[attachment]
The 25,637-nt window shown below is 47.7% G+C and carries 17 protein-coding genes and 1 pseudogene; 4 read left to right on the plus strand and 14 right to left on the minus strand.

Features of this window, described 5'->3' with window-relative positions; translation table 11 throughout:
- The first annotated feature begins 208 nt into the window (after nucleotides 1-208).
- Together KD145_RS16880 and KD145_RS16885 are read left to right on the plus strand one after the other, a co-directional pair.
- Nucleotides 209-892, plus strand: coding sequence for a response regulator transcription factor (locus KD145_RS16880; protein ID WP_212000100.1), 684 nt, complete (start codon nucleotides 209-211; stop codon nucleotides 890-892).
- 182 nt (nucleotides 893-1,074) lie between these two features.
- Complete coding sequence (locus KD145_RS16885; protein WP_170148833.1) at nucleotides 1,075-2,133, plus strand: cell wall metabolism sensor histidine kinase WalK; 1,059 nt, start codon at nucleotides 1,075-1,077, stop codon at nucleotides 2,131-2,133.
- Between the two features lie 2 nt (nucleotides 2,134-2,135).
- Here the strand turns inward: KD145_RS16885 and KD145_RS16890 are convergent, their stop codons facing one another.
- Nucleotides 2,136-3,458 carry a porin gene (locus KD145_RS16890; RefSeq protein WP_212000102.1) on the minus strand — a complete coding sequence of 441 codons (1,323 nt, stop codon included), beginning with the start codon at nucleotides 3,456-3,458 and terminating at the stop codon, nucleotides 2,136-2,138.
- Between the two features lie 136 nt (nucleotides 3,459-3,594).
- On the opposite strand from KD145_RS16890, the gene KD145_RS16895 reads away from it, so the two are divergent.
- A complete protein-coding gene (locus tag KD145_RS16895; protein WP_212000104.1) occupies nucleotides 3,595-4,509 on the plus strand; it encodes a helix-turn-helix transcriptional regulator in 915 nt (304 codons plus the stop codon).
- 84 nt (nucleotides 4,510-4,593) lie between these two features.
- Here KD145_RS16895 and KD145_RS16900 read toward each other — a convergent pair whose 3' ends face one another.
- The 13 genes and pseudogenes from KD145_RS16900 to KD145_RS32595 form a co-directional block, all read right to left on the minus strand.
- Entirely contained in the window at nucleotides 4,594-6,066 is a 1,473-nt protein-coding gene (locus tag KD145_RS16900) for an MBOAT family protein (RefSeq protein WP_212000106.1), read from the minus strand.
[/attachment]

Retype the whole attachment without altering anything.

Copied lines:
The 25,637-nt window shown below is 47.7% G+C and carries 17 protein-coding genes and 1 pseudogene; 4 read left to right on the plus strand and 14 right to left on the minus strand.

Features of this window, described 5'->3' with window-relative positions; translation table 11 throughout:
- The first annotated feature begins 208 nt into the window (after nucleotides 1-208).
- Together KD145_RS16880 and KD145_RS16885 are read left to right on the plus strand one after the other, a co-directional pair.
- Nucleotides 209-892, plus strand: coding sequence for a response regulator transcription factor (locus KD145_RS16880; protein ID WP_212000100.1), 684 nt, complete (start codon nucleotides 209-211; stop codon nucleotides 890-892).
- 182 nt (nucleotides 893-1,074) lie between these two features.
- Complete coding sequence (locus KD145_RS16885; protein WP_170148833.1) at nucleotides 1,075-2,133, plus strand: cell wall metabolism sensor histidine kinase WalK; 1,059 nt, start codon at nucleotides 1,075-1,077, stop codon at nucleotides 2,131-2,133.
- Between the two features lie 2 nt (nucleotides 2,134-2,135).
- Here the strand turns inward: KD145_RS16885 and KD145_RS16890 are convergent, their stop codons facing one another.
- Nucleotides 2,136-3,458 carry a porin gene (locus KD145_RS16890; RefSeq protein WP_212000102.1) on the minus strand — a complete coding sequence of 441 codons (1,323 nt, stop codon included), beginning with the start codon at nucleotides 3,456-3,458 and terminating at the stop codon, nucleotides 2,136-2,138.
- Between the two features lie 136 nt (nucleotides 3,459-3,594).
- On the opposite strand from KD145_RS16890, the gene KD145_RS16895 reads away from it, so the two are divergent.
- A complete protein-coding gene (locus tag KD145_RS16895; protein WP_212000104.1) occupies nucleotides 3,595-4,509 on the plus strand; it encodes a helix-turn-helix transcriptional regulator in 915 nt (304 codons plus the stop codon).
- 84 nt (nucleotides 4,510-4,593) lie between these two features.
- Here KD145_RS16895 and KD145_RS16900 read toward each other — a convergent pair whose 3' ends face one another.
- The 13 genes and pseudogenes from KD145_RS16900 to KD145_RS32595 form a co-directional block, all read right to left on the minus strand.
- Entirely contained in the window at nucleotides 4,594-6,066 is a 1,473-nt protein-coding gene (locus tag KD145_RS16900) for an MBOAT family protein (RefSeq protein WP_212000106.1), read from the minus strand.